1) It is forbidden to show signs of mourning on Shabbat. Yet, some of the laws of Tisha B’av – which include symbolic acts of mourning – become applicable on the afternoon before the fast begins, which this year is on Shabbat. What to do?
2) Until shkiya ha’chama, there should be no difference in one’s Shabbat observance. Seudat shlishit with as many cooked foods as one desires and joyous singing is entirely appropriate (though there are some who say one should sit separately during seudat shlishit to defer ever so slightly to Tisha B’av; this, however, is not necessary according to most poskim). At 7:26 PM, one should stop all eating, as explained below:
3) However, between shkiya hachama and tzeit hakochavim, it becomes more complicated. This is a period of doubt; is it still Shabbat or is part of the next day, the fast day? The halacha is that one should continue to treat the day fully as Shabbat but should not engage in any activities not required by Shabbat that would interfere with Tisha B’av. For example, one should not eat, wash themselves or sing zmirot during this time (i.e. 7:26 PM), for although we still treat the time as if it were Shabbat, there is no obligation to eat, sing or wash all of Shabbat. On the other hand, changing clothes and removing one’s leather shoes would not be appropriate, for in doing so, one is suggesting that they have begun the mourning process.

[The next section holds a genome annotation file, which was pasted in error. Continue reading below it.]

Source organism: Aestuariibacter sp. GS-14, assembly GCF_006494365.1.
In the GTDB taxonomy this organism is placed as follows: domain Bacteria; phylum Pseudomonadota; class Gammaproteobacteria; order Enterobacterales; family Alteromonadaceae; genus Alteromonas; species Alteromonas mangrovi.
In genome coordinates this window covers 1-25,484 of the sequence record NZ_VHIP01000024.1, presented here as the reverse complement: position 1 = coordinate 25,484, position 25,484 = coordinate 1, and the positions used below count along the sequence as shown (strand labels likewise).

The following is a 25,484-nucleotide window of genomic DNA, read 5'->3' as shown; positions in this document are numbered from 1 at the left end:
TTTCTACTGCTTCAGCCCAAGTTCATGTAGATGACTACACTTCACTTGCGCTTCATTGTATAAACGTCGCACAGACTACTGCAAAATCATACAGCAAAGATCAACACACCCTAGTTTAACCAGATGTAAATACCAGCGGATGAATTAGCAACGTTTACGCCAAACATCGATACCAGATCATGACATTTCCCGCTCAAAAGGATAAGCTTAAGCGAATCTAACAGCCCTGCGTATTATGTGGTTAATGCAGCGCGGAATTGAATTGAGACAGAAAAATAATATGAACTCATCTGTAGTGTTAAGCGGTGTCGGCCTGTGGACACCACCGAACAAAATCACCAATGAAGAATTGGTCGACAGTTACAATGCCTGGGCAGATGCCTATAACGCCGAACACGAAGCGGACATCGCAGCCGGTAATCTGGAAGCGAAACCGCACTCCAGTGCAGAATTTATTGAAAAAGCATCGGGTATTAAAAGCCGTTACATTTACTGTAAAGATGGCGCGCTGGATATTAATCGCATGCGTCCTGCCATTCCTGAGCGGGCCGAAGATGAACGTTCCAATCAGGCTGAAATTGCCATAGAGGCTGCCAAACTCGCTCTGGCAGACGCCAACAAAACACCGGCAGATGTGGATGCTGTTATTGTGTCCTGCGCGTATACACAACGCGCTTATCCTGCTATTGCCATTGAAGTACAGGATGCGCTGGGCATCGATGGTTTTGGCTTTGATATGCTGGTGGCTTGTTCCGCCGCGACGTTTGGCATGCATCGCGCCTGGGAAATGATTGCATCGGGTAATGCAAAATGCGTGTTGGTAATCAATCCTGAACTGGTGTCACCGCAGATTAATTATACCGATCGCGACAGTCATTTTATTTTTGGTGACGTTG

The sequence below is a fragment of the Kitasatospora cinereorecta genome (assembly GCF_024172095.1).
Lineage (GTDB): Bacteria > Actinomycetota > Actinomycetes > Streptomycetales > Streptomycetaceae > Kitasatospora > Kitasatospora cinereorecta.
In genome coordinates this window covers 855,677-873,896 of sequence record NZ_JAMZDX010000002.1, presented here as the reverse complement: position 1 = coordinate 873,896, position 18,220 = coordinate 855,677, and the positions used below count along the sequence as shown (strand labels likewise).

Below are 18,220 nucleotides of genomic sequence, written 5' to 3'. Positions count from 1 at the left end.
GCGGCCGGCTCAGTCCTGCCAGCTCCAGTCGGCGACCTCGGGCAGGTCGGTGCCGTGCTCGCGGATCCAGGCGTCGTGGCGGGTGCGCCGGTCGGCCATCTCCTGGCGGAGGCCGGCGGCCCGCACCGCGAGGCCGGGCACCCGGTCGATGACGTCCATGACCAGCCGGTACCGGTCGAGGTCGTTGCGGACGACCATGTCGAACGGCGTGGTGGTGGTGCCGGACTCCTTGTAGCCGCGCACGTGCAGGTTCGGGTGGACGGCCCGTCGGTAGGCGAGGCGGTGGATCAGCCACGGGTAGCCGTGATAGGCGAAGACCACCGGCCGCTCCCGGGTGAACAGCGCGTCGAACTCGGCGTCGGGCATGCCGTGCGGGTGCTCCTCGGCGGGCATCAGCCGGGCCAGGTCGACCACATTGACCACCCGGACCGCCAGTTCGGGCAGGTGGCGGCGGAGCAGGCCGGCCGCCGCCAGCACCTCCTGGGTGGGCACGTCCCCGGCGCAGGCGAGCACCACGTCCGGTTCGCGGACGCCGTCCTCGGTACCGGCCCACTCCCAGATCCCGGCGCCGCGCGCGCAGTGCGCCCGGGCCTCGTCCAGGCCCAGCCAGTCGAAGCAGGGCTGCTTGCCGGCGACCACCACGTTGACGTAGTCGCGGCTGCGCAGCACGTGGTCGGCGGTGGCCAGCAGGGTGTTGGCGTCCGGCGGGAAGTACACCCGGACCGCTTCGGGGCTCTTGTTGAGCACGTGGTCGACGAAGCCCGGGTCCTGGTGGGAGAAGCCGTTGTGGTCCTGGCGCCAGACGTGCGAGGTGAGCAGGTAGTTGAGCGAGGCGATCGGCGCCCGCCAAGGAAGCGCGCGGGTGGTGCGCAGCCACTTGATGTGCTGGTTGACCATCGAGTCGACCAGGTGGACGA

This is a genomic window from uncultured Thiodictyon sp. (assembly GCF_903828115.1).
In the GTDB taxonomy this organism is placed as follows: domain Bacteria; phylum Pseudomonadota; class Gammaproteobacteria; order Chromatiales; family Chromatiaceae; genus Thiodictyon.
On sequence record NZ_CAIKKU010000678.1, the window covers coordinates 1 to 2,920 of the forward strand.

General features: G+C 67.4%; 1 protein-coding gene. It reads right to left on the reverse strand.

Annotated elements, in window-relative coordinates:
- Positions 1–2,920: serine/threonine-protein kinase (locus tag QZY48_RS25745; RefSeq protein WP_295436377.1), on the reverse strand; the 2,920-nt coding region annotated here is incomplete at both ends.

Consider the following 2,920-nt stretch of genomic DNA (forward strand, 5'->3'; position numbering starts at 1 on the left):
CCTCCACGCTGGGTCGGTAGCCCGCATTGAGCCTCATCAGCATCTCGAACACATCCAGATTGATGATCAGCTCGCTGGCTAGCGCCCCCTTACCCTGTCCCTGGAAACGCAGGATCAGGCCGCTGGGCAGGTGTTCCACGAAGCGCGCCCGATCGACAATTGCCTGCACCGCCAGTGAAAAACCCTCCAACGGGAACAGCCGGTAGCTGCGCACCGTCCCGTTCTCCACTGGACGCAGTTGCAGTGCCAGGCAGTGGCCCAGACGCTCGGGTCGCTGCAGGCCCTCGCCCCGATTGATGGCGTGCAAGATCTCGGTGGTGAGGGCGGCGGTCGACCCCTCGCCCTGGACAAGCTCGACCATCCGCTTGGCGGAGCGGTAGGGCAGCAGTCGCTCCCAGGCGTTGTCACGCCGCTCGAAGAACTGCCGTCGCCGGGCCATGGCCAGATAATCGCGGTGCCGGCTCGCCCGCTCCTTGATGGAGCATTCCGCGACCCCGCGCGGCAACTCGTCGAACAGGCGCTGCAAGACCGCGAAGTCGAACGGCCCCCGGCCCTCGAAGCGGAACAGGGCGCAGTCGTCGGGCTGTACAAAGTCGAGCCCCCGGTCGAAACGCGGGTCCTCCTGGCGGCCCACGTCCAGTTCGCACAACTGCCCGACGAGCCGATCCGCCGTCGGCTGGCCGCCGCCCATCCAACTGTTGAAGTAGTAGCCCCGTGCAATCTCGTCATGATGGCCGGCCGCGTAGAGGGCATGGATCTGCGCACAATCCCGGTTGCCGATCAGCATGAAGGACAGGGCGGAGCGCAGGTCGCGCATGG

3) Rather, one should wait until Shabbat officially ends and then say “Hamavdil ben kodesh l’chol” and remove one’s shoes and change from Shabbat clothing into weekday clothing. (Ma’ariv at shul will be called for a later than usual time to allow this to happen).
4) Regarding havdalla, one should not say it – the wine and hamavdil b’racha – until after the Tzom. After all, one cannot say the b’racha on wine until that time anyway. However, some people say the b’racha over the candle on Motzei Shabbat because that is connected specifically to the first Motzei Shabbat during creation. One could make this b’racha at shul when they bring a candle for the reading of Aicha. There is no b’racha for b’samim this havdalla.
5) If one is sick and unable to fast, such a person should say havdalla after Shabbat ends and not wait until after the tzom. However, they should not say it over wine, but rather some other important liquid.